A life devoted to ancient cities
Professor Erhan Öztepe, who for the first time came to the ancient city of Alexandria Troas, located close to the Dalyan village in the northwestern province of Çanakkale’s Ezine district, in 1986 as a university student, has devoted his life to this excavation area.
Öztepe, who received his education at Ankara University’s Faculty of Languages, History and Geography, Department of Archeology, graduated in 1988. He finished his master’s degree in 1991 and then went on to receive his doctorate in 1999.
Throughout his career, Öztepe received various positions at Çanakkale Archeology Museum and Ankara University where he had also worked in the Gülpınar excavation in Ayvacık, Salamis excavation and Zeugma projects in North Cyprus. He became a professor in the year 2018.
He was appointed as the head of excavations in the ancient city of Alexandria Troas in 2011 and has been conducting excavations and researches in the region for about 10 years.
Speaking to the state-run Anadolu Agency, Öztepe talked about his academic past in the field that he came to Çanakkale when he was only 19 as a student, and now he holds the position of the director of excavations for about 10 years and has been working in this region for 34 years uninterrupted.
“I can say it is almost a lifetime. We have been here for 34 years. Of course, we have an important task and we received a very good education. My dear teacher Coşkun Özgünel is one of the most important names in the archeology world. We are training a new generation, thanks to the education we receive from them. This is the case in all professions. I started from the bottom and have come to this point today by gaining years of experience in how an excavation should be conducted gradually and how it should be directed administratively,” he said.
Talking about science that it is a developing field where excavations and its conditions have changed a lot, and every day brings new challenges, Öztepe said, “We continue to learn new things, try to teach and train the next generation in the same discipline.”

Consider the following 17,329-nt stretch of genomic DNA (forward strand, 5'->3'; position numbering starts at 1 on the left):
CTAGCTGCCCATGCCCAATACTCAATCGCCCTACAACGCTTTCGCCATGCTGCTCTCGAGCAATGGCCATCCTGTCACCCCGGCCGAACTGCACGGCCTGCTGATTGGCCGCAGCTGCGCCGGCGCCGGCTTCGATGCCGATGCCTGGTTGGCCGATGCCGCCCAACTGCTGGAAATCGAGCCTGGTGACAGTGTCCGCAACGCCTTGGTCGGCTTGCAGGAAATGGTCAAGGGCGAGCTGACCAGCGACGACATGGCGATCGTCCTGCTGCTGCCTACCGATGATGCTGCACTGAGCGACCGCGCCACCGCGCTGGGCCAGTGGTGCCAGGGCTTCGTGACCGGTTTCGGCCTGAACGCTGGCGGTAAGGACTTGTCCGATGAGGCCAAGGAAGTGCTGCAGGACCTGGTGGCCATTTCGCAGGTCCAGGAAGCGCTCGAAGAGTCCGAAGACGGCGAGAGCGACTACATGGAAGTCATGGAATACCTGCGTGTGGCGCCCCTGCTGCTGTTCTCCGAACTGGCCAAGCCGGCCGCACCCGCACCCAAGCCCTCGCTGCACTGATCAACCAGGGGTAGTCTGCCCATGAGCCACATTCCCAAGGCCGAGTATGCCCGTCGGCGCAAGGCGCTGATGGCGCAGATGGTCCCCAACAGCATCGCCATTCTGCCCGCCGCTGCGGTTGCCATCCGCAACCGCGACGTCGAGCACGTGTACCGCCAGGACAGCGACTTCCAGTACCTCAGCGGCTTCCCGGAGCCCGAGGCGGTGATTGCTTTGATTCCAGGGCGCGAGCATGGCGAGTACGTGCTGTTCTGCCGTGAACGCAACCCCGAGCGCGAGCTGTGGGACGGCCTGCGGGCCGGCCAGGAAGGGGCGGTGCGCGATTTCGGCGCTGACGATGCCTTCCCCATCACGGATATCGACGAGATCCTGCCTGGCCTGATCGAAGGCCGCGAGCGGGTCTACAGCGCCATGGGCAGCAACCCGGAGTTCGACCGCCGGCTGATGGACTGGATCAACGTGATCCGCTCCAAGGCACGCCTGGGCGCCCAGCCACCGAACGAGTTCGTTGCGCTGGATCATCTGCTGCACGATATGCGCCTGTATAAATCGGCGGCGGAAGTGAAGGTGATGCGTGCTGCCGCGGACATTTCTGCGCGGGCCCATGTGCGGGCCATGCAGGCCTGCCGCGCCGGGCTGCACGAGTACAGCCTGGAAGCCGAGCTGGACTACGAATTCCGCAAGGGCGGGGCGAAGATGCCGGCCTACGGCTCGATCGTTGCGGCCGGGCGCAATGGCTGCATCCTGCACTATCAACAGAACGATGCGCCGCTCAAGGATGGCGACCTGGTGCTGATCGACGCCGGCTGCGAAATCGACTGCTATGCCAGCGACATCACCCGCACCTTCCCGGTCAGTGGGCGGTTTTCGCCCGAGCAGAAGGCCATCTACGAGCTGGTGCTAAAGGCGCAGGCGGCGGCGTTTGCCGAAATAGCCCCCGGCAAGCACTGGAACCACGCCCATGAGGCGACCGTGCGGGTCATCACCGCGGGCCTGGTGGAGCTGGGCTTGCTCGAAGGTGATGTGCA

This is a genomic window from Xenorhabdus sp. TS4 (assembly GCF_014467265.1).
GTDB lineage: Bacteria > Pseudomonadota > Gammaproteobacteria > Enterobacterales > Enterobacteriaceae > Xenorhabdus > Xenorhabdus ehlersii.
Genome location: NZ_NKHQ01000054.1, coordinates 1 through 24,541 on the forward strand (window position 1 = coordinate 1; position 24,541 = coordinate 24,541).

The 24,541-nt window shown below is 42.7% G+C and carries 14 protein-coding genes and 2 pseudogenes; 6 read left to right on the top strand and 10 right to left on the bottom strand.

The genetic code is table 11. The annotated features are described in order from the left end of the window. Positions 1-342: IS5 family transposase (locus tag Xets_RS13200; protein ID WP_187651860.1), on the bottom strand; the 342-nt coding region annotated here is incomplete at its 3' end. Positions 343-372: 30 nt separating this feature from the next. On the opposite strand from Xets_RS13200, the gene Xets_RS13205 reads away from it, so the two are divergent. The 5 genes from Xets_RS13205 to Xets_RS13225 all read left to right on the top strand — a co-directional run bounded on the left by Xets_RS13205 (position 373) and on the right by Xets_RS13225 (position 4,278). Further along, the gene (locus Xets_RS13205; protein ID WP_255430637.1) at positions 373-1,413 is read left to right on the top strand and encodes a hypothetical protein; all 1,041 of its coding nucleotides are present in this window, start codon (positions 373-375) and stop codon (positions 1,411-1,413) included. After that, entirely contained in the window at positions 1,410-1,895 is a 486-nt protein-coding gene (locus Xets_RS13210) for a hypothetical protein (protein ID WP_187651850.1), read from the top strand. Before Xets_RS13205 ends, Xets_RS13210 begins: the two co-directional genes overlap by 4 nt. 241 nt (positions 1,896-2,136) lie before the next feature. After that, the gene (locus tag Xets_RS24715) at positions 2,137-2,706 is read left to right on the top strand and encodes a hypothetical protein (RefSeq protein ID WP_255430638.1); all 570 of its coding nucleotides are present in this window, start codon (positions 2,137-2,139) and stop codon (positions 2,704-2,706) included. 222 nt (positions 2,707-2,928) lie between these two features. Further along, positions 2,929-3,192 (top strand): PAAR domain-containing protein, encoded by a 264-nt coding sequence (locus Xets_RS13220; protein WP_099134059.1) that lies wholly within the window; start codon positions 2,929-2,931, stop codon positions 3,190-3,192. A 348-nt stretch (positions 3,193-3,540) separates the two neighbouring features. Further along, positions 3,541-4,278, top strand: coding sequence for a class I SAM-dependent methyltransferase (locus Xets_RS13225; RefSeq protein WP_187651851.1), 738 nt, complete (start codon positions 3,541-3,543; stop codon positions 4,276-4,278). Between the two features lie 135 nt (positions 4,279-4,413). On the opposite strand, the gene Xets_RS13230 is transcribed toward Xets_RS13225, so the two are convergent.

Stating the tradition of master-apprentice relationship, he said, “It may seem a little weakened in many professions these days, but I think it is a very important factor and tradition must continue in order to perform professions in a healthy way and to transfer knowledge from generation to generation.”
Expressing that technology has developed a lot, and they are trying to keep up, Öztepe explained by giving the example of a washing machine, that today there is a washing machine in every home but there were no such facilities 20 years ago.
Talking about the time when they started excavations when the introduction of technology in excavation works was quite new, he said, “When we started there were no computers, but slowly laptops and desktop computers made their way, but they were not available in every excavation field.”
Speaking of how the excavation works have changed with the technology over time, he said, “Back then we used to make the drawings by measuring them one by one as if we were making a work of art, and it was very difficult to take an aerial photograph during the excavation, but now there is the thing we call a drone, we did not even think of it at that time.”
‘Our students are excited and enthusiastic’
Noting that he has been involved in excavations and archeology units since his student years, Öztepe said that he could see the same excitement in his students as well.
“Although many years have passed, I am currently experiencing the same excitement that I had during my student years. Right now, I see that excitement in my students as well. Of course, I spend all my effort on their development because as to take the initial step is very important. Apart from that, there are both professors at the university and other teachers in the field here and there who are also trying to teach them within the framework of their knowledge and methods they have just learned. I am sure some of these friends will replace us and these studies will continue,” he said.
Turkish archaeology at a good point
Öztepe said that the history of Turkish archeology started in Alacahöyük in 1938 after the foundation of the republic.
Stating that currently 120 excavations have been carried out by Turkish archaeologists and this figure has reached 500 with the field surveys, he said: “The number of archeology departments over the years has increased. Our teachers trained us, and we are now trying to train new students.”
Talking about the works of the Turkish archaeologists, he said: “The works done by these people have now reached to the point where it can compete with Europe and the world. I can easily say that, given the same opportunities, I don’t think that a Turkish scientist, a Turkish archaeologist is far behind a German, an English, a French or an American scientist.”
Ancient port turns into pink lake
The 2,000-year-old port of the ancient city has turned into a lake through time as it was disconnected from the sea.
Then it took the shape of a heart depending on the natural conditions. When the salt water in it turned pink at certain times of the year, a heart-shaped pink lake emerged. The heart-shaped lake, which is getting pink again nowadays, attracts the attention of visitors.
Öztepe said that the heart-shaped lake served as the inner port of the ancient city in the past and helped the large Roman city in the region grow for about 400 years.